Congress Shouldn’t Renew Internet Tax Freedom Act Unless It’s Paired With the Marketplace Fairness Act

July 21, 2014 at 2:54 pm

The Internet Tax Freedom Act’s (ITFA) ban on state and local sales taxation of monthly Internet access fees costs state and local governments about $6.5 billion annually in forgone revenue, and the states and localities currently taxing access under ITFA’s “grandfather” provision would lose at least $500 million on top of that each year if the provision expired, as I’ve recently explained.  Despite these costs, the House last week approved making ITFA permanent while letting the grandfather clause expire.  A new bipartisan Senate bill, however, would help state and local governments make up for the lost revenue.

The Senate bill would pair a 10-year ITFA extension with the Marketplace Fairness Act (MFA).  The MFA would enable states and localities to receive a substantial share of the sales tax that is legally due on purchases of goods and services from Internet and catalog merchants like Amazon and L.L. Bean but that they can’t collect from the companies.

Due to 1967 and 1992 Supreme Court decisions, a state can require out-of-state companies to charge its sales tax only if they have a physical presence in the state like a store, warehouse, or sales force.  The tax is still legally due, and consumers are supposed to pay it directly to their state, but few people do.  Those lost revenues could help pay for schools, roads, police, and other critical state and local services, and they keep sales and income tax rates higher than they’d otherwise need to be.

MFA would authorize states to require out-of-state sellers with more than $1 million in nationwide interstate sales to charge the applicable taxes — provided that states simplify their sales taxes and give merchants free software that calculates the correct tax.

This change would allow state and local governments to collect as much as $23 billion in annual revenues that they are owed under current law.  That would help them maintain and possibly reinvest in public services they cut during the recent recession.  It would also help offset states’ and localities’ ITFA-related $7 billion revenue loss — lost dollars that will grow as more people subscribe to Internet service; others trade-up to faster, and therefore more expensive, service; and others cancel their taxable landline telephones and cable TV in favor of Internet-based alternatives like Skype and Netflix.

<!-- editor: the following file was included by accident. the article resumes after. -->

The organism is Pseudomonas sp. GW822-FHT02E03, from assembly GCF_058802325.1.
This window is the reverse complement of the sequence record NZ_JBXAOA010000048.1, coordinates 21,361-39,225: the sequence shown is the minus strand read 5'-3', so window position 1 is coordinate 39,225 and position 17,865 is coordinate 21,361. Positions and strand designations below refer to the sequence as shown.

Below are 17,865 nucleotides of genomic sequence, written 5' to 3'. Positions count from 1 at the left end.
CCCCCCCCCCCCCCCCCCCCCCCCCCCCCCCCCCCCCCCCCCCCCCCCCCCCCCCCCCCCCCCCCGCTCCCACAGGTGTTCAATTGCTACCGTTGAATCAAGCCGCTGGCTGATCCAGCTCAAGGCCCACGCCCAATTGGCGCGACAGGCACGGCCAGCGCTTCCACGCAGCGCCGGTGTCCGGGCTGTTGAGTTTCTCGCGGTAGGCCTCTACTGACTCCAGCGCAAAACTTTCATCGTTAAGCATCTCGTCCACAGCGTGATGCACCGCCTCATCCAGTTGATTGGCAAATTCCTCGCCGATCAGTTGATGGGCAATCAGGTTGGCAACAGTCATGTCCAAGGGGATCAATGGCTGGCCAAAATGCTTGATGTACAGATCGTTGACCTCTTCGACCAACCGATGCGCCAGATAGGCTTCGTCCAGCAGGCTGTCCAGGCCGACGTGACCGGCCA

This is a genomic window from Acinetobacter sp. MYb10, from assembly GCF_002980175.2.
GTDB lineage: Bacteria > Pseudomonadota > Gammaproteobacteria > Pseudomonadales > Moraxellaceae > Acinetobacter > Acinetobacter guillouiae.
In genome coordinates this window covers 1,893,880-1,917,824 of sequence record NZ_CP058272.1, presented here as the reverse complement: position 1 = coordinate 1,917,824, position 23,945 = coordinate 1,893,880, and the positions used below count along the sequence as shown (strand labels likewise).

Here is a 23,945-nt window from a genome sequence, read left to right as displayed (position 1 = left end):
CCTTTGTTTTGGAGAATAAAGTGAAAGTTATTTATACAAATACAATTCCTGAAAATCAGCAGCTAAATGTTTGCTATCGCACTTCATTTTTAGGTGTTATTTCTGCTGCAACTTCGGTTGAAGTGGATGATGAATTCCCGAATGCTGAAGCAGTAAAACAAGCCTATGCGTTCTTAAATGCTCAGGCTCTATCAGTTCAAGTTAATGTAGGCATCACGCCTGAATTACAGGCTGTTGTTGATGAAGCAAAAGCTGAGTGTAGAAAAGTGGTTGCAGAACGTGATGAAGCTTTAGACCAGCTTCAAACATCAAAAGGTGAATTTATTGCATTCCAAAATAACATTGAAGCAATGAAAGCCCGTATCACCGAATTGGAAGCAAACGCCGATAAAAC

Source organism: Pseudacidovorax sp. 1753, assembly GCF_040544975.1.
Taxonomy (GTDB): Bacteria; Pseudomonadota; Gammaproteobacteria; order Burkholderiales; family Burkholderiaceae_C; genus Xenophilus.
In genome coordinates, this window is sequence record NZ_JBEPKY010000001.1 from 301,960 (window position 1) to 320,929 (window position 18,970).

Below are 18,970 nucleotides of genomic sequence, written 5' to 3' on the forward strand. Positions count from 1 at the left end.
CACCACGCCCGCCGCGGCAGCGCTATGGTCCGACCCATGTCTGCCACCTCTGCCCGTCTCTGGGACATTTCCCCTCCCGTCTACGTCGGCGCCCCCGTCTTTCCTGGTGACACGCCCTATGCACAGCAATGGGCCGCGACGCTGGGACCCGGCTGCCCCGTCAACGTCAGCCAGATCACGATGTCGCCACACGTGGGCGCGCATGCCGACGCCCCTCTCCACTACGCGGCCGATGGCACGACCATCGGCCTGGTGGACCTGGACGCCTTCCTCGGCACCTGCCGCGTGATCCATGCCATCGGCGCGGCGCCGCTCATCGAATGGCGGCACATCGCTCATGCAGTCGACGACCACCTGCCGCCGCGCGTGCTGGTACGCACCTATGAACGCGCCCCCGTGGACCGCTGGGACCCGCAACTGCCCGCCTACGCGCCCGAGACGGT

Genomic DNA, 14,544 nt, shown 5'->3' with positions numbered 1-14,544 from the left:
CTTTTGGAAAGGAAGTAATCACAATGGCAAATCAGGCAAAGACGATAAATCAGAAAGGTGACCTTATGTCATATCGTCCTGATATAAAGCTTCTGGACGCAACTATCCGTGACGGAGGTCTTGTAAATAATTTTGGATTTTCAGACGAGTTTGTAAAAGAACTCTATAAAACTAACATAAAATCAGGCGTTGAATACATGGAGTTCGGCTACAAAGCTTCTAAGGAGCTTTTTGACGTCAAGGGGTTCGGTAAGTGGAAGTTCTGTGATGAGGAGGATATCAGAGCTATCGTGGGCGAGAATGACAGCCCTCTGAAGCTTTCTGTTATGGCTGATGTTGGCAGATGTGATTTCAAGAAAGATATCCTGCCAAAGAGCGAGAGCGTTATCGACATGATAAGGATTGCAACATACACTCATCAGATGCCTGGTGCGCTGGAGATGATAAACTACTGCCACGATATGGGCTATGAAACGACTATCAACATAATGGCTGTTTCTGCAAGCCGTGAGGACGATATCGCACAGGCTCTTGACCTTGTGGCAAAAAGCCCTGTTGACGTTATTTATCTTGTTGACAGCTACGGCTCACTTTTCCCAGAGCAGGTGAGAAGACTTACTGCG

MFA’s long-overdue enactment would also:

  • Create a more level playing field for local store-based retailers.  Because combined state and local sales tax rates typically range between 5 and 10 percent, Internet retailers that don’t collect sales taxes outside their home states start out with a price advantage over their local competitors.  This makes it harder for Main Street merchants to create local jobs.  It also has a ripple effect on local economies, as depressed sales at the neighborhood book or musical instrument shop lead to fewer purchases by their owners and employees at the farmers’ market and dry cleaner. 
  • End the unfair sales tax treatment of consumers who don’t shop online.  Low-income people who lack the computers, Internet access, or credit cards needed to shop online pay more than their fair share of sales taxes because online shoppers can avoid these taxes. 

These are worthy goals, and Congress should have passed the MFA long ago to achieve them.  But if lawmakers decide to extend ITFA, it’s even more urgent that they also enact MFA.  Congress should not extend the moratorium without also enacting MFA.

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More About Michael Mazerov

Michael Mazerov

Mazerov joined the Center staff in January, 1998. He is a Senior Fellow with the Center's State Fiscal Project.

Full bio | Blog Archive | Research archive at CBPP.org

1 Comments Add Yours ↓

Comments are listed in reverse chronological order.

  1. ken l #
    1

    I would like an exemption for internet retailers that sell new without box, in the original box but without tags, and manufactured refurbished. I’m a big believer in reuse, reduce, recycle.



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